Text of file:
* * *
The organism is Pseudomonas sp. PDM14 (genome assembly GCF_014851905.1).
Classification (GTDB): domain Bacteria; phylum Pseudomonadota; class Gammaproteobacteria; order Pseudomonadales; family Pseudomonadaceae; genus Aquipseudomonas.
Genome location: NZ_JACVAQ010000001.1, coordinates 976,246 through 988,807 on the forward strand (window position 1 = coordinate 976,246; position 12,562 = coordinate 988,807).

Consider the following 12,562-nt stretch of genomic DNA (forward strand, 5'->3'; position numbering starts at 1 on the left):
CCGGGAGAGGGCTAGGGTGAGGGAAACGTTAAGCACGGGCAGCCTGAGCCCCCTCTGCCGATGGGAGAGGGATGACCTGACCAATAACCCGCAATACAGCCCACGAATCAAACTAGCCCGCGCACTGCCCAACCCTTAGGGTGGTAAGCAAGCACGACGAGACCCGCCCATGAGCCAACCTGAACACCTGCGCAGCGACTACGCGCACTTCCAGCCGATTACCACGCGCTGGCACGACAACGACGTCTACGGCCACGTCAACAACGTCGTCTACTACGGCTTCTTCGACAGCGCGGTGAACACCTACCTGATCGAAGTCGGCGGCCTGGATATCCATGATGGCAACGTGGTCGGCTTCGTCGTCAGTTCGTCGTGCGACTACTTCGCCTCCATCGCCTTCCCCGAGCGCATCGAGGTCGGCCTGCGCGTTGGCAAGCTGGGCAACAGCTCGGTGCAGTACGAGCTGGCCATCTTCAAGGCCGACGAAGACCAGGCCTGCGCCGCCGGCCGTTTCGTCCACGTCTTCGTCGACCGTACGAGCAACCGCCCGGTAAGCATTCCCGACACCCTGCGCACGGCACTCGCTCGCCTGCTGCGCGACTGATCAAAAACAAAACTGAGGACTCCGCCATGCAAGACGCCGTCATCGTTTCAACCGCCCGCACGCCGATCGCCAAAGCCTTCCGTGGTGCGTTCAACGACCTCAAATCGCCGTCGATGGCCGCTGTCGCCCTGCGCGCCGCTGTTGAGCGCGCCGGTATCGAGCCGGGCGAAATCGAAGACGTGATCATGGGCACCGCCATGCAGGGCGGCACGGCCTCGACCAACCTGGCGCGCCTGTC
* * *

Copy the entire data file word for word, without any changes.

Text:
The organism is Pseudomonas sp. PDM14 (genome assembly GCF_014851905.1).
Classification (GTDB): domain Bacteria; phylum Pseudomonadota; class Gammaproteobacteria; order Pseudomonadales; family Pseudomonadaceae; genus Aquipseudomonas.
Genome location: NZ_JACVAQ010000001.1, coordinates 976,246 through 988,807 on the forward strand (window position 1 = coordinate 976,246; position 12,562 = coordinate 988,807).

Consider the following 12,562-nt stretch of genomic DNA (forward strand, 5'->3'; position numbering starts at 1 on the left):
CCGGGAGAGGGCTAGGGTGAGGGAAACGTTAAGCACGGGCAGCCTGAGCCCCCTCTGCCGATGGGAGAGGGATGACCTGACCAATAACCCGCAATACAGCCCACGAATCAAACTAGCCCGCGCACTGCCCAACCCTTAGGGTGGTAAGCAAGCACGACGAGACCCGCCCATGAGCCAACCTGAACACCTGCGCAGCGACTACGCGCACTTCCAGCCGATTACCACGCGCTGGCACGACAACGACGTCTACGGCCACGTCAACAACGTCGTCTACTACGGCTTCTTCGACAGCGCGGTGAACACCTACCTGATCGAAGTCGGCGGCCTGGATATCCATGATGGCAACGTGGTCGGCTTCGTCGTCAGTTCGTCGTGCGACTACTTCGCCTCCATCGCCTTCCCCGAGCGCATCGAGGTCGGCCTGCGCGTTGGCAAGCTGGGCAACAGCTCGGTGCAGTACGAGCTGGCCATCTTCAAGGCCGACGAAGACCAGGCCTGCGCCGCCGGCCGTTTCGTCCACGTCTTCGTCGACCGTACGAGCAACCGCCCGGTAAGCATTCCCGACACCCTGCGCACGGCACTCGCTCGCCTGCTGCGCGACTGATCAAAAACAAAACTGAGGACTCCGCCATGCAAGACGCCGTCATCGTTTCAACCGCCCGCACGCCGATCGCCAAAGCCTTCCGTGGTGCGTTCAACGACCTCAAATCGCCGTCGATGGCCGCTGTCGCCCTGCGCGCCGCTGTTGAGCGCGCCGGTATCGAGCCGGGCGAAATCGAAGACGTGATCATGGGCACCGCCATGCAGGGCGGCACGGCCTCGACCAACCTGGCGCGCCTGTC